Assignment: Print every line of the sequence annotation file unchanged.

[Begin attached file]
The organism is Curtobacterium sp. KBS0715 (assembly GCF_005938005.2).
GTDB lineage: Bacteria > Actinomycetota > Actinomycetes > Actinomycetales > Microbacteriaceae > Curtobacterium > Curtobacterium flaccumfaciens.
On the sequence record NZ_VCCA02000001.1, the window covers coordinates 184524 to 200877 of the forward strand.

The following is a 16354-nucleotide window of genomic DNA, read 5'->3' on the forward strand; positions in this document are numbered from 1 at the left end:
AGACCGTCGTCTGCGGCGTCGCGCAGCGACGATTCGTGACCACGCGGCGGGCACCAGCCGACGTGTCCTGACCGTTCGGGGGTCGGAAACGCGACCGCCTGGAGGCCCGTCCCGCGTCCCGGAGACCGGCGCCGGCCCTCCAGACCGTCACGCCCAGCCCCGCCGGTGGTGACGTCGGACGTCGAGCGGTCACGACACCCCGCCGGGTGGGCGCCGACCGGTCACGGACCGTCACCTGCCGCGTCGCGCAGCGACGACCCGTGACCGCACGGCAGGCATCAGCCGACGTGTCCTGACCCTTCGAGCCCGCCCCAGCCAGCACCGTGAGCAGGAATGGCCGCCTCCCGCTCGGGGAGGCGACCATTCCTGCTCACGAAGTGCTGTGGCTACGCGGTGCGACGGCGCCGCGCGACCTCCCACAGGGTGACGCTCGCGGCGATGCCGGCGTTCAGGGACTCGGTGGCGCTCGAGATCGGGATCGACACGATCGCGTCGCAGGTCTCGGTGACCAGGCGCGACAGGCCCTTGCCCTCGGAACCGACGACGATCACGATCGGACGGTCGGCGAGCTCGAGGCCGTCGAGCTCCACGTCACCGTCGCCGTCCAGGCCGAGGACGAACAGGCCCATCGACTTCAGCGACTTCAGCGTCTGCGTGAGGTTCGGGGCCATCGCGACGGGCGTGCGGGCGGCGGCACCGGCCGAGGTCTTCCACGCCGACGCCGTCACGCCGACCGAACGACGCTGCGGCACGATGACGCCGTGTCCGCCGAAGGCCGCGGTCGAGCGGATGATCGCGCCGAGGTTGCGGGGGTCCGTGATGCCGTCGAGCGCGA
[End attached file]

The organism is Curtobacterium sp. KBS0715 (assembly GCF_005938005.2).
GTDB lineage: Bacteria > Actinomycetota > Actinomycetes > Actinomycetales > Microbacteriaceae > Curtobacterium > Curtobacterium flaccumfaciens.
On the sequence record NZ_VCCA02000001.1, the window covers coordinates 184524 to 200877 of the forward strand.

The following is a 16354-nucleotide window of genomic DNA, read 5'->3' on the forward strand; positions in this document are numbered from 1 at the left end:
AGACCGTCGTCTGCGGCGTCGCGCAGCGACGATTCGTGACCACGCGGCGGGCACCAGCCGACGTGTCCTGACCGTTCGGGGGTCGGAAACGCGACCGCCTGGAGGCCCGTCCCGCGTCCCGGAGACCGGCGCCGGCCCTCCAGACCGTCACGCCCAGCCCCGCCGGTGGTGACGTCGGACGTCGAGCGGTCACGACACCCCGCCGGGTGGGCGCCGACCGGTCACGGACCGTCACCTGCCGCGTCGCGCAGCGACGACCCGTGACCGCACGGCAGGCATCAGCCGACGTGTCCTGACCCTTCGAGCCCGCCCCAGCCAGCACCGTGAGCAGGAATGGCCGCCTCCCGCTCGGGGAGGCGACCATTCCTGCTCACGAAGTGCTGTGGCTACGCGGTGCGACGGCGCCGCGCGACCTCCCACAGGGTGACGCTCGCGGCGATGCCGGCGTTCAGGGACTCGGTGGCGCTCGAGATCGGGATCGACACGATCGCGTCGCAGGTCTCGGTGACCAGGCGCGACAGGCCCTTGCCCTCGGAACCGACGACGATCACGATCGGACGGTCGGCGAGCTCGAGGCCGTCGAGCTCCACGTCACCGTCGCCGTCCAGGCCGAGGACGAACAGGCCCATCGACTTCAGCGACTTCAGCGTCTGCGTGAGGTTCGGGGCCATCGCGACGGGCGTGCGGGCGGCGGCACCGGCCGAGGTCTTCCACGCCGACGCCGTCACGCCGACCGAACGACGCTGCGGCACGATGACGCCGTGTCCGCCGAAGGCCGCGGTCGAGCGGATGATCGCGCCGAGGTTGCGGGGGTCCGTGATGCCGTCGAGCGCGA